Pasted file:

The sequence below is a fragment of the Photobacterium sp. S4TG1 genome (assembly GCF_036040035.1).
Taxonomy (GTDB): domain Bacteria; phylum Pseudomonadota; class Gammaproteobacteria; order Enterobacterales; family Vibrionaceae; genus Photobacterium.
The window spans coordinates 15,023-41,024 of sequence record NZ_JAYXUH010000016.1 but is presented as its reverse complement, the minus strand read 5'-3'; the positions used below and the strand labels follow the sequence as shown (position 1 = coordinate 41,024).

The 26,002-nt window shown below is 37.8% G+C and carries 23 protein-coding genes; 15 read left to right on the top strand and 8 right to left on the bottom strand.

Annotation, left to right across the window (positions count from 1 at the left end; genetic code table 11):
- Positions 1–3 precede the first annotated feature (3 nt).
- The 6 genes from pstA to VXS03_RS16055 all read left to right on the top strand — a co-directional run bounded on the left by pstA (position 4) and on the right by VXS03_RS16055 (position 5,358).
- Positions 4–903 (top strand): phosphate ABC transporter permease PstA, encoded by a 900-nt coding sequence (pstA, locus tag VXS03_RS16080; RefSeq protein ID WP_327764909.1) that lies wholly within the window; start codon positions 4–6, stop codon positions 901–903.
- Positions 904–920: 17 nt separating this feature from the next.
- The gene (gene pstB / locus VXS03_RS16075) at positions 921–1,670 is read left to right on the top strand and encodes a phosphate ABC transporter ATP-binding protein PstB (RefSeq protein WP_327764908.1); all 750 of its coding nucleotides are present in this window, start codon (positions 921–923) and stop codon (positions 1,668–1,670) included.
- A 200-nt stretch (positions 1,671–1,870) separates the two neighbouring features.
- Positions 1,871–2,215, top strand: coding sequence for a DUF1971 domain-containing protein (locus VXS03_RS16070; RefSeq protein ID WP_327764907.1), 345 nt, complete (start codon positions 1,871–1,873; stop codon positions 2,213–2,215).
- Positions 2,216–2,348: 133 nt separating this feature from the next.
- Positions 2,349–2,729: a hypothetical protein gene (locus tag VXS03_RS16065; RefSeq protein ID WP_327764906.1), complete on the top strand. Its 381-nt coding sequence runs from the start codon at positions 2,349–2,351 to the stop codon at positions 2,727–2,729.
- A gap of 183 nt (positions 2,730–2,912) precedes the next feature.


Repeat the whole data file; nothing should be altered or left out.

The sequence below is a fragment of the Photobacterium sp. S4TG1 genome (assembly GCF_036040035.1).
Taxonomy (GTDB): domain Bacteria; phylum Pseudomonadota; class Gammaproteobacteria; order Enterobacterales; family Vibrionaceae; genus Photobacterium.
The window spans coordinates 15,023-41,024 of sequence record NZ_JAYXUH010000016.1 but is presented as its reverse complement, the minus strand read 5'-3'; the positions used below and the strand labels follow the sequence as shown (position 1 = coordinate 41,024).

The 26,002-nt window shown below is 37.8% G+C and carries 23 protein-coding genes; 15 read left to right on the top strand and 8 right to left on the bottom strand.

Annotation, left to right across the window (positions count from 1 at the left end; genetic code table 11):
- Positions 1–3 precede the first annotated feature (3 nt).
- The 6 genes from pstA to VXS03_RS16055 all read left to right on the top strand — a co-directional run bounded on the left by pstA (position 4) and on the right by VXS03_RS16055 (position 5,358).
- Positions 4–903 (top strand): phosphate ABC transporter permease PstA, encoded by a 900-nt coding sequence (pstA, locus tag VXS03_RS16080; RefSeq protein ID WP_327764909.1) that lies wholly within the window; start codon positions 4–6, stop codon positions 901–903.
- Positions 904–920: 17 nt separating this feature from the next.
- The gene (gene pstB / locus VXS03_RS16075) at positions 921–1,670 is read left to right on the top strand and encodes a phosphate ABC transporter ATP-binding protein PstB (RefSeq protein WP_327764908.1); all 750 of its coding nucleotides are present in this window, start codon (positions 921–923) and stop codon (positions 1,668–1,670) included.
- A 200-nt stretch (positions 1,671–1,870) separates the two neighbouring features.
- Positions 1,871–2,215, top strand: coding sequence for a DUF1971 domain-containing protein (locus VXS03_RS16070; RefSeq protein ID WP_327764907.1), 345 nt, complete (start codon positions 1,871–1,873; stop codon positions 2,213–2,215).
- Positions 2,216–2,348: 133 nt separating this feature from the next.
- Positions 2,349–2,729: a hypothetical protein gene (locus tag VXS03_RS16065; RefSeq protein ID WP_327764906.1), complete on the top strand. Its 381-nt coding sequence runs from the start codon at positions 2,349–2,351 to the stop codon at positions 2,727–2,729.
- A gap of 183 nt (positions 2,730–2,912) precedes the next feature.